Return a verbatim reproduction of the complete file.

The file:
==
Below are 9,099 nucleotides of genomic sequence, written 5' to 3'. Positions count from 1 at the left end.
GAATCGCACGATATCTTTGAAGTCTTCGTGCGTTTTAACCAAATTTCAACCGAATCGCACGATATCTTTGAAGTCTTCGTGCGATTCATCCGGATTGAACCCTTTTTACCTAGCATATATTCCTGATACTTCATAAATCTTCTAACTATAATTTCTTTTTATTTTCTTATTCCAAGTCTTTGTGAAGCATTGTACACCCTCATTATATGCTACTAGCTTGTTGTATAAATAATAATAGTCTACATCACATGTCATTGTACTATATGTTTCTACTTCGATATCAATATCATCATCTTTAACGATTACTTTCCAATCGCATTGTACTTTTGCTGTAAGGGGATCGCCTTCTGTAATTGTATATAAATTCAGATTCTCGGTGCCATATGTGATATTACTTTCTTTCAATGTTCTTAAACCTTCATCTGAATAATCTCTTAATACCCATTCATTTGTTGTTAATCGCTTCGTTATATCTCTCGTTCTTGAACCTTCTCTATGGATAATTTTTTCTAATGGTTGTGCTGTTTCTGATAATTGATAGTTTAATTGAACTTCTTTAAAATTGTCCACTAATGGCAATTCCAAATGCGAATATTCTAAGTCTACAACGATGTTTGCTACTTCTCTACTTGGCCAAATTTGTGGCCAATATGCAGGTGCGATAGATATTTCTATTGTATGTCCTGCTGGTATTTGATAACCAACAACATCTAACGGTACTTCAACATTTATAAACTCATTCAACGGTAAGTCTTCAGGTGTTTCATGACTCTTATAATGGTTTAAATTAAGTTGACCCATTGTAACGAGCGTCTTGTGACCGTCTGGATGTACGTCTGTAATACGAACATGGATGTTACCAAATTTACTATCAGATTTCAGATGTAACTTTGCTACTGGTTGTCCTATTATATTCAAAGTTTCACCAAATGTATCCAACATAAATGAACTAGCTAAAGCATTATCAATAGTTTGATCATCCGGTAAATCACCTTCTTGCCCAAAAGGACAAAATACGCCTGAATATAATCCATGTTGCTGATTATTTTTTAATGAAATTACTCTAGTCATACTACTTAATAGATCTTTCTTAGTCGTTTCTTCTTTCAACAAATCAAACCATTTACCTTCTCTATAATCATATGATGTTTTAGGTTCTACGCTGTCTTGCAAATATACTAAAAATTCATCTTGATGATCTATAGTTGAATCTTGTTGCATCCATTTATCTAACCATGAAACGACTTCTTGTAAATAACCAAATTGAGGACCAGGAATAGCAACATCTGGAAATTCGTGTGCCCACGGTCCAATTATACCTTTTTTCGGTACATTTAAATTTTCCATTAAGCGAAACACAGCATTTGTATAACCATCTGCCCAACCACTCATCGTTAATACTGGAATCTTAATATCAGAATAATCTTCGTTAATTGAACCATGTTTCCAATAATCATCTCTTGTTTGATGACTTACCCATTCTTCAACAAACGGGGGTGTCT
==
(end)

Below are 9,099 nucleotides of genomic sequence, written 5' to 3'. Positions count from 1 at the left end.
GAATCGCACGATATCTTTGAAGTCTTCGTGCGTTTTAACCAAATTTCAACCGAATCGCACGATATCTTTGAAGTCTTCGTGCGATTCATCCGGATTGAACCCTTTTTACCTAGCATATATTCCTGATACTTCATAAATCTTCTAACTATAATTTCTTTTTATTTTCTTATTCCAAGTCTTTGTGAAGCATTGTACACCCTCATTATATGCTACTAGCTTGTTGTATAAATAATAATAGTCTACATCACATGTCATTGTACTATATGTTTCTACTTCGATATCAATATCATCATCTTTAACGATTACTTTCCAATCGCATTGTACTTTTGCTGTAAGGGGATCGCCTTCTGTAATTGTATATAAATTCAGATTCTCGGTGCCATATGTGATATTACTTTCTTTCAATGTTCTTAAACCTTCATCTGAATAATCTCTTAATACCCATTCATTTGTTGTTAATCGCTTCGTTATATCTCTCGTTCTTGAACCTTCTCTATGGATAATTTTTTCTAATGGTTGTGCTGTTTCTGATAATTGATAGTTTAATTGAACTTCTTTAAAATTGTCCACTAATGGCAATTCCAAATGCGAATATTCTAAGTCTACAACGATGTTTGCTACTTCTCTACTTGGCCAAATTTGTGGCCAATATGCAGGTGCGATAGATATTTCTATTGTATGTCCTGCTGGTATTTGATAACCAACAACATCTAACGGTACTTCAACATTTATAAACTCATTCAACGGTAAGTCTTCAGGTGTTTCATGACTCTTATAATGGTTTAAATTAAGTTGACCCATTGTAACGAGCGTCTTGTGACCGTCTGGATGTACGTCTGTAATACGAACATGGATGTTACCAAATTTACTATCAGATTTCAGATGTAACTTTGCTACTGGTTGTCCTATTATATTCAAAGTTTCACCAAATGTATCCAACATAAATGAACTAGCTAAAGCATTATCAATAGTTTGATCATCCGGTAAATCACCTTCTTGCCCAAAAGGACAAAATACGCCTGAATATAATCCATGTTGCTGATTATTTTTTAATGAAATTACTCTAGTCATACTACTTAATAGATCTTTCTTAGTCGTTTCTTCTTTCAACAAATCAAACCATTTACCTTCTCTATAATCATATGATGTTTTAGGTTCTACGCTGTCTTGCAAATATACTAAAAATTCATCTTGATGATCTATAGTTGAATCTTGTTGCATCCATTTATCTAACCATGAAACGACTTCTTGTAAATAACCAAATTGAGGACCAGGAATAGCAACATCTGGAAATTCGTGTGCCCACGGTCCAATTATACCTTTTTTCGGTACATTTAAATTTTCCATTAAGCGAAACACAGCATTTGTATAACCATCTGCCCAACCACTCATCGTTAATACTGGAATCTTAATATCAGAATAATCTTCGTTAATTGAACCATGTTTCCAATAATCATCTCTTGTTTGATGACTTACCCATTCTTCAACAAACGGGGGTGTCT